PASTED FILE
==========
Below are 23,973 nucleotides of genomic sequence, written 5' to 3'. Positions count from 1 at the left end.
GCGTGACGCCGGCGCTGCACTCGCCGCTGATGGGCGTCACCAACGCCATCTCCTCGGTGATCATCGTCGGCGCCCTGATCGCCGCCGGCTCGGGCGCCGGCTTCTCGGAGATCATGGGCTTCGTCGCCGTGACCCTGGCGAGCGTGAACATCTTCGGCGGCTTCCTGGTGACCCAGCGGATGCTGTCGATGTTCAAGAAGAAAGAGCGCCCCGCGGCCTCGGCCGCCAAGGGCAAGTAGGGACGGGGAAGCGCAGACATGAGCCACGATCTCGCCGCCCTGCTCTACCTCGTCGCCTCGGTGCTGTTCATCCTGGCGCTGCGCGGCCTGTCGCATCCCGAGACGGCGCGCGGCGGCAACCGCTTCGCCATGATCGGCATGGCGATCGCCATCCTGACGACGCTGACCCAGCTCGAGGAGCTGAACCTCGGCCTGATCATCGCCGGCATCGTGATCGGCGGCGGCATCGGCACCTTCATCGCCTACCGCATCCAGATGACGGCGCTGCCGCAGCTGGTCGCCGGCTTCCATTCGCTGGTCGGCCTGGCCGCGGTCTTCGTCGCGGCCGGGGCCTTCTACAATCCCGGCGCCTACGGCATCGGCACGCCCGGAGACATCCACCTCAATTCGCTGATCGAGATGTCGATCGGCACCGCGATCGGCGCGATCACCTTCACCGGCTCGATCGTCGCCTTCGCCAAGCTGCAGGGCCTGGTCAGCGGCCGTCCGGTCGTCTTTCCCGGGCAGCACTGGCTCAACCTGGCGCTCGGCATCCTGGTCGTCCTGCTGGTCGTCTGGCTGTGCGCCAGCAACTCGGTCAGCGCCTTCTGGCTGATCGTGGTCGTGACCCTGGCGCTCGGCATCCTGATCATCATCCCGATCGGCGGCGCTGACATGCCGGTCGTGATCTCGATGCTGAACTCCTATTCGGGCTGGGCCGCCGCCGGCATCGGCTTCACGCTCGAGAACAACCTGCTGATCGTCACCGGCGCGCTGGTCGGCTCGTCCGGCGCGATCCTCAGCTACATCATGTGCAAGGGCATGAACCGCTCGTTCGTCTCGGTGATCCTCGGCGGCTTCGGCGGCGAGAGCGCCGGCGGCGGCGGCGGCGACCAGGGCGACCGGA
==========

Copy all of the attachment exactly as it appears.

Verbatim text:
Below are 23,973 nucleotides of genomic sequence, written 5' to 3'. Positions count from 1 at the left end.
GCGTGACGCCGGCGCTGCACTCGCCGCTGATGGGCGTCACCAACGCCATCTCCTCGGTGATCATCGTCGGCGCCCTGATCGCCGCCGGCTCGGGCGCCGGCTTCTCGGAGATCATGGGCTTCGTCGCCGTGACCCTGGCGAGCGTGAACATCTTCGGCGGCTTCCTGGTGACCCAGCGGATGCTGTCGATGTTCAAGAAGAAAGAGCGCCCCGCGGCCTCGGCCGCCAAGGGCAAGTAGGGACGGGGAAGCGCAGACATGAGCCACGATCTCGCCGCCCTGCTCTACCTCGTCGCCTCGGTGCTGTTCATCCTGGCGCTGCGCGGCCTGTCGCATCCCGAGACGGCGCGCGGCGGCAACCGCTTCGCCATGATCGGCATGGCGATCGCCATCCTGACGACGCTGACCCAGCTCGAGGAGCTGAACCTCGGCCTGATCATCGCCGGCATCGTGATCGGCGGCGGCATCGGCACCTTCATCGCCTACCGCATCCAGATGACGGCGCTGCCGCAGCTGGTCGCCGGCTTCCATTCGCTGGTCGGCCTGGCCGCGGTCTTCGTCGCGGCCGGGGCCTTCTACAATCCCGGCGCCTACGGCATCGGCACGCCCGGAGACATCCACCTCAATTCGCTGATCGAGATGTCGATCGGCACCGCGATCGGCGCGATCACCTTCACCGGCTCGATCGTCGCCTTCGCCAAGCTGCAGGGCCTGGTCAGCGGCCGTCCGGTCGTCTTTCCCGGGCAGCACTGGCTCAACCTGGCGCTCGGCATCCTGGTCGTCCTGCTGGTCGTCTGGCTGTGCGCCAGCAACTCGGTCAGCGCCTTCTGGCTGATCGTGGTCGTGACCCTGGCGCTCGGCATCCTGATCATCATCCCGATCGGCGGCGCTGACATGCCGGTCGTGATCTCGATGCTGAACTCCTATTCGGGCTGGGCCGCCGCCGGCATCGGCTTCACGCTCGAGAACAACCTGCTGATCGTCACCGGCGCGCTGGTCGGCTCGTCCGGCGCGATCCTCAGCTACATCATGTGCAAGGGCATGAACCGCTCGTTCGTCTCGGTGATCCTCGGCGGCTTCGGCGGCGAGAGCGCCGGCGGCGGCGGCGGCGACCAGGGCGACCGGA